A wonderful Zefal Parts as a carrier at the rear.

A blinking lead rear light.

I'm still not satisfied with my ATB bicycle and I'm going to up-grade it to a better mechanism especially about the derailleur speed gear and the saddle. But for now, I am enjoying my ride with my bicycle. I'm also trying to learn more about DIY to maintained my bicycle.

Monday, January 18, 2010

Why Cycling? It is an enjoyable leisure and lots of benefits....

Funny though, really, the older we gets, the lazier we'll become. Maybe this is because we doesn't have much time to spend, what I meant free time as most of our time is consume for dedicating ourselves to our jobs. So that make us lazy, because we will be tired after day to day works.

So, a few month backs, I dig deep in my pocket to buy some bicycle so that I can cycle to my works place or have a leisure ride during the weekends with my nephews and brother in law. First its difficult though especially when we ride a bicycle in a heavy traffic roads, but no choice as the adrenaline is so high to enjoy the cycling adventure.

Beside just reading the boring what ever news, stories and "stupid" gossip in the newspapers, magazine and boring academically books, now I have turn to something new...about cycling and health. We all know that cycling is not just enjoyable leisurely hobby, but as we cycle, we are exercising too. Cycling is soft towards our knees and legs, yet  cycling is an enjoyable type of aerobic exercise. Cycling is also a good way for us to promote a healthy life, especially reducing the risks of cardiovascular problems, high blood pressure, obesity and diabetes.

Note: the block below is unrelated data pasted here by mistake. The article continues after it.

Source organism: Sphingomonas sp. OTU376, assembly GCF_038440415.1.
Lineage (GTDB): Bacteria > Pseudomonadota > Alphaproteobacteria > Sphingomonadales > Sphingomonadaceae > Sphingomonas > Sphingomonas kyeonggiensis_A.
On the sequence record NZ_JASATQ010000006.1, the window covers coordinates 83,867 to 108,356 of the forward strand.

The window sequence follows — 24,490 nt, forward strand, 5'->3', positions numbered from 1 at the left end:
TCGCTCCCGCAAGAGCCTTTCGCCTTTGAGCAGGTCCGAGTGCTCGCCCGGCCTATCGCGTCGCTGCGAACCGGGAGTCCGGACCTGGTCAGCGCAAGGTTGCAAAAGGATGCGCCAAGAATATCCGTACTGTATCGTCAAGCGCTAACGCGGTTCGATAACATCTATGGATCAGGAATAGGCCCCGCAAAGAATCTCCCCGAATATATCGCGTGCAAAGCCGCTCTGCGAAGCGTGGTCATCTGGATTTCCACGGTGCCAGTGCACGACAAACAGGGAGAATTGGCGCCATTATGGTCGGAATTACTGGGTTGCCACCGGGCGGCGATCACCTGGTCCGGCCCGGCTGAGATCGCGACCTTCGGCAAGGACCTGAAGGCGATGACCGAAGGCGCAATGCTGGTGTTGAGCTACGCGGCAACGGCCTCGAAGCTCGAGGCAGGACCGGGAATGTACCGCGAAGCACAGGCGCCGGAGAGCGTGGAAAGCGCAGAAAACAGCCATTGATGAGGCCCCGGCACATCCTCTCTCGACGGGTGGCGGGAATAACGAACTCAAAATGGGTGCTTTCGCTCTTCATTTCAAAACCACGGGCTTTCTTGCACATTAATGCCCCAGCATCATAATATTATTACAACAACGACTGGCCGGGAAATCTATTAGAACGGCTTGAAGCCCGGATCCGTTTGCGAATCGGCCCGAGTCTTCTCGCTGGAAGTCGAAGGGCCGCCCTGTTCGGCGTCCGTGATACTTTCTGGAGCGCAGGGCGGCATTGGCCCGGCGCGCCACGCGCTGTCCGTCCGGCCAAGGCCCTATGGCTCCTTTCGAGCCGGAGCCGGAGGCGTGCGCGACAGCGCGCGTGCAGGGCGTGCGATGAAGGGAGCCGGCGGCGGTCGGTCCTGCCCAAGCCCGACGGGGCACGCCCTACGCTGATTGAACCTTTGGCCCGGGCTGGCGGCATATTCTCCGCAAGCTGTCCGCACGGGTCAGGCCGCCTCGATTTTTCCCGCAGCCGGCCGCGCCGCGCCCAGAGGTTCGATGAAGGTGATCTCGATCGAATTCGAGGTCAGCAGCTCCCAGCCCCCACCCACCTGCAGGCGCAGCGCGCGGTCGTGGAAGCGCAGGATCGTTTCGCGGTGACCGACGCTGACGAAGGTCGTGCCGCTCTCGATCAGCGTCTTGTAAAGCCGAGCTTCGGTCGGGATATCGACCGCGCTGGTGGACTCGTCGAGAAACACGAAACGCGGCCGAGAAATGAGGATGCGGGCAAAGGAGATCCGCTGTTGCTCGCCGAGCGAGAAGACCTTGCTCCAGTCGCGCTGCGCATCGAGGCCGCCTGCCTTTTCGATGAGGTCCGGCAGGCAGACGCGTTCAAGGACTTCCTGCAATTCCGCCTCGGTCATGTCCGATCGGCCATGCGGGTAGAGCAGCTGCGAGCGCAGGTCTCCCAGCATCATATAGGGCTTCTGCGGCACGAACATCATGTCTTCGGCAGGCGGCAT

Now I enjoy cycling and the bonding of my children is terrific. We cycle together on every weekends.....

My bicycle and My Boys Bicycle...Ride safe

This is my bicycle. A Raleigh, an old Brand Name
but now it is manufactured in China. A British Brand....

Sunday, January 17, 2010

What is Angkabakng Fruits - Borneo Tallow Nuts (Shorea Stenoptera)

In my family orchard (Kompokng) as far I can remember, the Angkabakng trees has existed since. I have been living in this world for almost half a century, and yet the trees still existed until I collected the fruits (picture bellow) recently. It bring a wonderful memories to me. Even I create my Blog title base on this fruits. Before, when this fruits still marketed when the seasons come, it really brings a lots of joy to our people and sometimes it create a sort of celebration. Everybody will talk about it, and tons of the smoked dried fruits is sold to the Chinese "towkey"in town.

Angkabakng is a Salako words to mentions this tree. The Ibans call it Engkabang, while the Orang Ulu's called it Tengkawang, and the Bukar-Sadong Bidayuh called it "Santong". It is a native crop grows in the tropical rainsforests of South East Asia, especially in the Island of Borneo that covers Sarawak, Sabah (Malaysia) and Kalimantan in Indonesia. From this fruits names the locals (indigenous) people called Helicopter as Belon Angkabakng (Salako) or Belon Engkabang in Ibans because the way this fruit falls to the ground, that is spinning just like the Helicopter blade spins.